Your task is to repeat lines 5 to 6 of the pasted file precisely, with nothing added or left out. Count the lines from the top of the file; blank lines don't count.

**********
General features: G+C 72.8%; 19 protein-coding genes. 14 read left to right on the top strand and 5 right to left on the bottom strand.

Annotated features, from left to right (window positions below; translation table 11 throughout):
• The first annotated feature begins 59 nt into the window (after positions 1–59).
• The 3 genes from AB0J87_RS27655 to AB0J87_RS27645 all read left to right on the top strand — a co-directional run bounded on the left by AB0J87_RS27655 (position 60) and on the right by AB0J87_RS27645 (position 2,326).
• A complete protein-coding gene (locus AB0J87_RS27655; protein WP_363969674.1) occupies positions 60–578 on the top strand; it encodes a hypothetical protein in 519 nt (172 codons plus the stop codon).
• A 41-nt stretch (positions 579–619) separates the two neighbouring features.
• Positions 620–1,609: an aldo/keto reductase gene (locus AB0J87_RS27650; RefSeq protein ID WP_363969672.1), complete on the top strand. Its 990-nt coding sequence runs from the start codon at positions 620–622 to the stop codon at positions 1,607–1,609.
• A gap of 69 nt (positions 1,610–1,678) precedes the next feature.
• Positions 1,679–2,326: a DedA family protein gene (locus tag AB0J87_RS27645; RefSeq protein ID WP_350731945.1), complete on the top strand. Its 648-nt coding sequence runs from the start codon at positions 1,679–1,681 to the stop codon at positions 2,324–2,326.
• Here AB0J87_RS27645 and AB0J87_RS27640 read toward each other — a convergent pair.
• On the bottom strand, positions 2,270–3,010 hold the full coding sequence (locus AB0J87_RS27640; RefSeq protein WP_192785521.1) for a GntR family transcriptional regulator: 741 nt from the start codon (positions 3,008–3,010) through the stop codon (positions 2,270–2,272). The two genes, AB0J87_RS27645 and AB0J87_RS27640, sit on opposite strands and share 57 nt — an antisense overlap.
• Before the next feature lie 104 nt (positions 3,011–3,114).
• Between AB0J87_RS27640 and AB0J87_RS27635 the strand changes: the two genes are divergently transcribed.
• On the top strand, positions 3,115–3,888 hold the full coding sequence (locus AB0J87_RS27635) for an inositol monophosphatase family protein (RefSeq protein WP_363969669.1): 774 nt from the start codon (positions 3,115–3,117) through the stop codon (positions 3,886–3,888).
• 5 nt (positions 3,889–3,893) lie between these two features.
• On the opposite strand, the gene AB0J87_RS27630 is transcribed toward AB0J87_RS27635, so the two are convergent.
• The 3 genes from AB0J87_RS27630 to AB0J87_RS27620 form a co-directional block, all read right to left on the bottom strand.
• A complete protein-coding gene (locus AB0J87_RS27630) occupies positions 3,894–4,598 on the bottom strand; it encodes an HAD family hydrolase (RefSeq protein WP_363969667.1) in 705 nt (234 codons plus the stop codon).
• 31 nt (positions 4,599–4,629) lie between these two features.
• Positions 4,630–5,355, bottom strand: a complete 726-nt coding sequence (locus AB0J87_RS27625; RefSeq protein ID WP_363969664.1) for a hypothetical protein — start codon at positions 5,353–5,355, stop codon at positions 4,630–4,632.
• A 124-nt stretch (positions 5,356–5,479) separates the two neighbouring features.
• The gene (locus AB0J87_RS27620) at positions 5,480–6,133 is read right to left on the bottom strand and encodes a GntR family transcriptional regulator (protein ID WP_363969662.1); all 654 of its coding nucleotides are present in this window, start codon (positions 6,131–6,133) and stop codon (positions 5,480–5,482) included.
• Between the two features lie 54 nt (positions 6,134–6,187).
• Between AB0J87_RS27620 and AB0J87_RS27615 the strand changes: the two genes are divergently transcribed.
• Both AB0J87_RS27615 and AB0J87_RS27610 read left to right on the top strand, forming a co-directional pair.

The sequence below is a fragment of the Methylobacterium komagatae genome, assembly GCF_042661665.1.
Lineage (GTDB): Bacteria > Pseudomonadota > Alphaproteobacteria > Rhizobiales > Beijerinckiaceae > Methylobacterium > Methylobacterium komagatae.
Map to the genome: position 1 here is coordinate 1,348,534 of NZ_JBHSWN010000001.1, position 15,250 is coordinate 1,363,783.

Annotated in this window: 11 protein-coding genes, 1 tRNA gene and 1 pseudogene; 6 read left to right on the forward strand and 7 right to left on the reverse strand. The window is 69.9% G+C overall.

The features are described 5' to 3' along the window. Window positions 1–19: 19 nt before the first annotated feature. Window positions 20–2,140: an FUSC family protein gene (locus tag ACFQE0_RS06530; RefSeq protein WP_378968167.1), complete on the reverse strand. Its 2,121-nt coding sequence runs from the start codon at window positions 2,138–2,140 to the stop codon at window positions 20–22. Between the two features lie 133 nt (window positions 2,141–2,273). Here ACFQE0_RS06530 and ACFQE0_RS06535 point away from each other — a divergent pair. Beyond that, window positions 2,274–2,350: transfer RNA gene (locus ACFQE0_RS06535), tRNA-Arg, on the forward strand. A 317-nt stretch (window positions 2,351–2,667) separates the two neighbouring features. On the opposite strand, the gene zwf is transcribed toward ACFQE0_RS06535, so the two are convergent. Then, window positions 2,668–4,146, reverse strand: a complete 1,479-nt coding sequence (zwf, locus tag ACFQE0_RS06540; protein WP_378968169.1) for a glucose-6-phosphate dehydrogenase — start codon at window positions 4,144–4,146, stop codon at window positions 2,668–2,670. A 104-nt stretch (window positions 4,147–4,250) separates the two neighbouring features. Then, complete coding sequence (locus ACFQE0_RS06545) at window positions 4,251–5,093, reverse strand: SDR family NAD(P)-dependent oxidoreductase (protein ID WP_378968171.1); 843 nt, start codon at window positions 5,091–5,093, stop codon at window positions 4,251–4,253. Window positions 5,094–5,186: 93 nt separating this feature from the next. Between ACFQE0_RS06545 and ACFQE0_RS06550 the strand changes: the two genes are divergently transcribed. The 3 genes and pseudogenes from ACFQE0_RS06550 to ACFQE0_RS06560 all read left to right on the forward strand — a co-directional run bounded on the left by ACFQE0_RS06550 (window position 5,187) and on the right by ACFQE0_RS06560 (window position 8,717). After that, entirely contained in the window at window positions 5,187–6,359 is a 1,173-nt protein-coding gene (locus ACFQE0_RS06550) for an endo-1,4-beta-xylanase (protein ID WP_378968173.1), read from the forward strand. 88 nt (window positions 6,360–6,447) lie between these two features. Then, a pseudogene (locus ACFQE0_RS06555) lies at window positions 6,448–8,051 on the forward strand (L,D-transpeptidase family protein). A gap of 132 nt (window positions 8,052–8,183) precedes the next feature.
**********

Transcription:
• A complete protein-coding gene (locus AB0J87_RS27655; protein WP_363969674.1) occupies positions 60–578 on the top strand; it encodes a hypothetical protein in 519 nt (172 codons plus the stop codon).
• A 41-nt stretch (positions 579–619) separates the two neighbouring features.